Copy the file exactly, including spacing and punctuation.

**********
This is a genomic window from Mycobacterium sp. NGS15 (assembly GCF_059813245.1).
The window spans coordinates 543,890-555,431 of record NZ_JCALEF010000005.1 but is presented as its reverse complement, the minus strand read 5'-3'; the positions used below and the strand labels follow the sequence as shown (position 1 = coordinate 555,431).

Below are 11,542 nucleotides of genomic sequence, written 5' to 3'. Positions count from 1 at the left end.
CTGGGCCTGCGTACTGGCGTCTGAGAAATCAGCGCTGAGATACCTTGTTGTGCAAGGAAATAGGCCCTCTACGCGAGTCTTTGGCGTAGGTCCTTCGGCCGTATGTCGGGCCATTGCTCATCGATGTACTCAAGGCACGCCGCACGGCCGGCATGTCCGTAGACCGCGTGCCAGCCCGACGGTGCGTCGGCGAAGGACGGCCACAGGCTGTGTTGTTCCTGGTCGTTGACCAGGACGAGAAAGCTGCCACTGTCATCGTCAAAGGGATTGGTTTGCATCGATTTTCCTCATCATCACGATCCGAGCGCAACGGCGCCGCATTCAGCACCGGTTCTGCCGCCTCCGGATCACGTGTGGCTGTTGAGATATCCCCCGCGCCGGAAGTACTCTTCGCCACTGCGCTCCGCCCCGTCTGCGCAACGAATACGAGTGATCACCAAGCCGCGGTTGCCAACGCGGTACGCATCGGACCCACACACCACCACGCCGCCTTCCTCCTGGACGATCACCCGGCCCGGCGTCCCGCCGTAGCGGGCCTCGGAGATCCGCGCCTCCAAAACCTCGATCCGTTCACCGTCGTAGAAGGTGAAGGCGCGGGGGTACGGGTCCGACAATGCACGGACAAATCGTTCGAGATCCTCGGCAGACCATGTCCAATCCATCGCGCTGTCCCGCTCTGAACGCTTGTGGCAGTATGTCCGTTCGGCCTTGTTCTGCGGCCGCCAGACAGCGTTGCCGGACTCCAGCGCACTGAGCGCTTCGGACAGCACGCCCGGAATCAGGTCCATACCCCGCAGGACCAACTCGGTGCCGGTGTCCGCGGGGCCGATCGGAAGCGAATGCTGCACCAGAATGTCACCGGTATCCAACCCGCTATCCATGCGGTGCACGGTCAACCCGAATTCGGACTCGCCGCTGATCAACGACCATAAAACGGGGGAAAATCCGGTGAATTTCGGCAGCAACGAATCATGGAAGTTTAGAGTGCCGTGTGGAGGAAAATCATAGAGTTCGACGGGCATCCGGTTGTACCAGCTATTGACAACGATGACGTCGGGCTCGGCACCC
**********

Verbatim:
This is a genomic window from Mycobacterium sp. NGS15 (assembly GCF_059813245.1).
The window spans coordinates 543,890-555,431 of record NZ_JCALEF010000005.1 but is presented as its reverse complement, the minus strand read 5'-3'; the positions used below and the strand labels follow the sequence as shown (position 1 = coordinate 555,431).

Below are 11,542 nucleotides of genomic sequence, written 5' to 3'. Positions count from 1 at the left end.
CTGGGCCTGCGTACTGGCGTCTGAGAAATCAGCGCTGAGATACCTTGTTGTGCAAGGAAATAGGCCCTCTACGCGAGTCTTTGGCGTAGGTCCTTCGGCCGTATGTCGGGCCATTGCTCATCGATGTACTCAAGGCACGCCGCACGGCCGGCATGTCCGTAGACCGCGTGCCAGCCCGACGGTGCGTCGGCGAAGGACGGCCACAGGCTGTGTTGTTCCTGGTCGTTGACCAGGACGAGAAAGCTGCCACTGTCATCGTCAAAGGGATTGGTTTGCATCGATTTTCCTCATCATCACGATCCGAGCGCAACGGCGCCGCATTCAGCACCGGTTCTGCCGCCTCCGGATCACGTGTGGCTGTTGAGATATCCCCCGCGCCGGAAGTACTCTTCGCCACTGCGCTCCGCCCCGTCTGCGCAACGAATACGAGTGATCACCAAGCCGCGGTTGCCAACGCGGTACGCATCGGACCCACACACCACCACGCCGCCTTCCTCCTGGACGATCACCCGGCCCGGCGTCCCGCCGTAGCGGGCCTCGGAGATCCGCGCCTCCAAAACCTCGATCCGTTCACCGTCGTAGAAGGTGAAGGCGCGGGGGTACGGGTCCGACAATGCACGGACAAATCGTTCGAGATCCTCGGCAGACCATGTCCAATCCATCGCGCTGTCCCGCTCTGAACGCTTGTGGCAGTATGTCCGTTCGGCCTTGTTCTGCGGCCGCCAGACAGCGTTGCCGGACTCCAGCGCACTGAGCGCTTCGGACAGCACGCCCGGAATCAGGTCCATACCCCGCAGGACCAACTCGGTGCCGGTGTCCGCGGGGCCGATCGGAAGCGAATGCTGCACCAGAATGTCACCGGTATCCAACCCGCTATCCATGCGGTGCACGGTCAACCCGAATTCGGACTCGCCGCTGATCAACGACCATAAAACGGGGGAAAATCCGGTGAATTTCGGCAGCAACGAATCATGGAAGTTTAGAGTGCCGTGTGGAGGAAAATCATAGAGTTCGACGGGCATCCGGTTGTACCAGCTATTGACAACGATGACGTCGGGCTCGGCACCC